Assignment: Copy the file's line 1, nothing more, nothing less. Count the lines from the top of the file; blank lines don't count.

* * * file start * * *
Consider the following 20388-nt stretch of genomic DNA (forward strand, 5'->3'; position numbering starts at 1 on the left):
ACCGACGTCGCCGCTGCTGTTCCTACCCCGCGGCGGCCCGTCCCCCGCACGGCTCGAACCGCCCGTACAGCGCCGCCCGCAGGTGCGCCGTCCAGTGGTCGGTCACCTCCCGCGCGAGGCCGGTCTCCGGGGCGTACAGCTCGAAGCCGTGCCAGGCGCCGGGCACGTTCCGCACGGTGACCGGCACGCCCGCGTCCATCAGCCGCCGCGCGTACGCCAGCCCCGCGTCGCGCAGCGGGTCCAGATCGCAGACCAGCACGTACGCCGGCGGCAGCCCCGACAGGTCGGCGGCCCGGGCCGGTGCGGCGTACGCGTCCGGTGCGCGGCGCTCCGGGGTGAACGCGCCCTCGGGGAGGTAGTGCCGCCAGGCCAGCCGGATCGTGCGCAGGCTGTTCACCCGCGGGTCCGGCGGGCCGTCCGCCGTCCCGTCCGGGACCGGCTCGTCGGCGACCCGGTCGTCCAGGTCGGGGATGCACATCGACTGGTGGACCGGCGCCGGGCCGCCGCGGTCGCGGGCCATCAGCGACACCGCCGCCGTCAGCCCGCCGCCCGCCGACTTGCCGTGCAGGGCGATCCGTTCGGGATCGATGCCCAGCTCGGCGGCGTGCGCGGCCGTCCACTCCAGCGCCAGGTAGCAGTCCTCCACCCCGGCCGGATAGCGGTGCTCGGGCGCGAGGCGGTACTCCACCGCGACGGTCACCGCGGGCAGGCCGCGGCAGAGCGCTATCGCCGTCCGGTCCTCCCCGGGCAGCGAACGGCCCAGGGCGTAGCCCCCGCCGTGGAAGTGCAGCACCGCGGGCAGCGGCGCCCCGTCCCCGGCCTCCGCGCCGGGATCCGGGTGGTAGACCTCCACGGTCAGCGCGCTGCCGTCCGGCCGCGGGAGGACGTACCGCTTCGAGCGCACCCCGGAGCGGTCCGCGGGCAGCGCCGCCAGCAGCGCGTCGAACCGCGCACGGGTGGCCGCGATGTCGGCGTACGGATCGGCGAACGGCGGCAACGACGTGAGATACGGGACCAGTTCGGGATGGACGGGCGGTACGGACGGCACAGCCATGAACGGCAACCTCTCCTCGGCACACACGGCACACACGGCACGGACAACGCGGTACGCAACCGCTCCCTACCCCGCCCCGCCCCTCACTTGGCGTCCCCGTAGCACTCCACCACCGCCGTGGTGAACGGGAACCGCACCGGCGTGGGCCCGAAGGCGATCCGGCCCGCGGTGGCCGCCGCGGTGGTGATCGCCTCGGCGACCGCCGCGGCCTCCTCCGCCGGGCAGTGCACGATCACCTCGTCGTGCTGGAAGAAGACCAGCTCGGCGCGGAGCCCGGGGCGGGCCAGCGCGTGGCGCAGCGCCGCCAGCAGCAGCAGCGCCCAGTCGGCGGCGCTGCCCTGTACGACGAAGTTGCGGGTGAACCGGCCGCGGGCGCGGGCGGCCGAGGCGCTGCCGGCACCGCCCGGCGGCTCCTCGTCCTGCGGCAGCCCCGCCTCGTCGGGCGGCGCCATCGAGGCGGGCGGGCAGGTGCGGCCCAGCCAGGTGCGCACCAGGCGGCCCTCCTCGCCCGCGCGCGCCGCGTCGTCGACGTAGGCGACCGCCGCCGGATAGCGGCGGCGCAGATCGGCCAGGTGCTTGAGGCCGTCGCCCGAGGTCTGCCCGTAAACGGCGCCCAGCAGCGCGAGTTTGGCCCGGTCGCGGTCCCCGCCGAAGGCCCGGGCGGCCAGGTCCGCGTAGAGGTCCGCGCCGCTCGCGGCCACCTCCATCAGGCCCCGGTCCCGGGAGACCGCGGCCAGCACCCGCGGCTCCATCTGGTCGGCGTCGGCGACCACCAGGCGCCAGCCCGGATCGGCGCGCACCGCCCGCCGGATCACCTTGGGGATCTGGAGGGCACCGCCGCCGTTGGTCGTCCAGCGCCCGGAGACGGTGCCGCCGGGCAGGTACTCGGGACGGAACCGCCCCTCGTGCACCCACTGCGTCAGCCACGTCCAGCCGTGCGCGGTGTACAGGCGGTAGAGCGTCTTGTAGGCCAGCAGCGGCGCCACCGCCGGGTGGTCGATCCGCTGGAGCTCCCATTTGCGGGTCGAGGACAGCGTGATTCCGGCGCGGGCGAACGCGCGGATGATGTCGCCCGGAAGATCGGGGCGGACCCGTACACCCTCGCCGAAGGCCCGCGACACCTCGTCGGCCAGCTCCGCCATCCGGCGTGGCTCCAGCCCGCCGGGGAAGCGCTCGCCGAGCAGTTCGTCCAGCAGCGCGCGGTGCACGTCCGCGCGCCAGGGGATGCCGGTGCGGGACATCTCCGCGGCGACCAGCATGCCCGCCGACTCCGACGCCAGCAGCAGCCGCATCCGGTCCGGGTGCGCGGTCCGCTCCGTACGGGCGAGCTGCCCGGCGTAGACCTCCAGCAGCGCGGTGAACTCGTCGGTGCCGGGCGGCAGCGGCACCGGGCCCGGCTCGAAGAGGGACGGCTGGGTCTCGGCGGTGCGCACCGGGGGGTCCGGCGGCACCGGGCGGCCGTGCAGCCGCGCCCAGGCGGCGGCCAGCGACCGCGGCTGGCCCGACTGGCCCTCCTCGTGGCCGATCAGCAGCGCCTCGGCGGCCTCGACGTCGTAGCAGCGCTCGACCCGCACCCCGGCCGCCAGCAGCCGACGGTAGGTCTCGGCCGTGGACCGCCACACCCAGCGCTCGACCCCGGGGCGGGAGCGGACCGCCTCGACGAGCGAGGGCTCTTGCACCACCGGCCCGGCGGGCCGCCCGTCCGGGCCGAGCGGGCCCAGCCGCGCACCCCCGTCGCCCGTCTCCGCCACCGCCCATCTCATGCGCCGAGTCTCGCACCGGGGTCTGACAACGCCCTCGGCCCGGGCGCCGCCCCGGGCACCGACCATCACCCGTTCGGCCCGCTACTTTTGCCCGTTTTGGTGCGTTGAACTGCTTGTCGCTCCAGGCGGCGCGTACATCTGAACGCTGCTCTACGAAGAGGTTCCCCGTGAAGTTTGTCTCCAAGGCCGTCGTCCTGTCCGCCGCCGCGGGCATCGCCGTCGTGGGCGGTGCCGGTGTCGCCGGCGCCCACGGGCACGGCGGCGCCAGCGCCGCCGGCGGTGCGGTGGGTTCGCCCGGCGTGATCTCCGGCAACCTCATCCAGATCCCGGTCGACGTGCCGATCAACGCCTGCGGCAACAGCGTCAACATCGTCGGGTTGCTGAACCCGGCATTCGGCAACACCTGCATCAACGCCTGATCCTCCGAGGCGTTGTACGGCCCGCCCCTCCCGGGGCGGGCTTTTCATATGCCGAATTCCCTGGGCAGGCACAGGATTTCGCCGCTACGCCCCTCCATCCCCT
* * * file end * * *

Consider the following 20388-nt stretch of genomic DNA (forward strand, 5'->3'; position numbering starts at 1 on the left):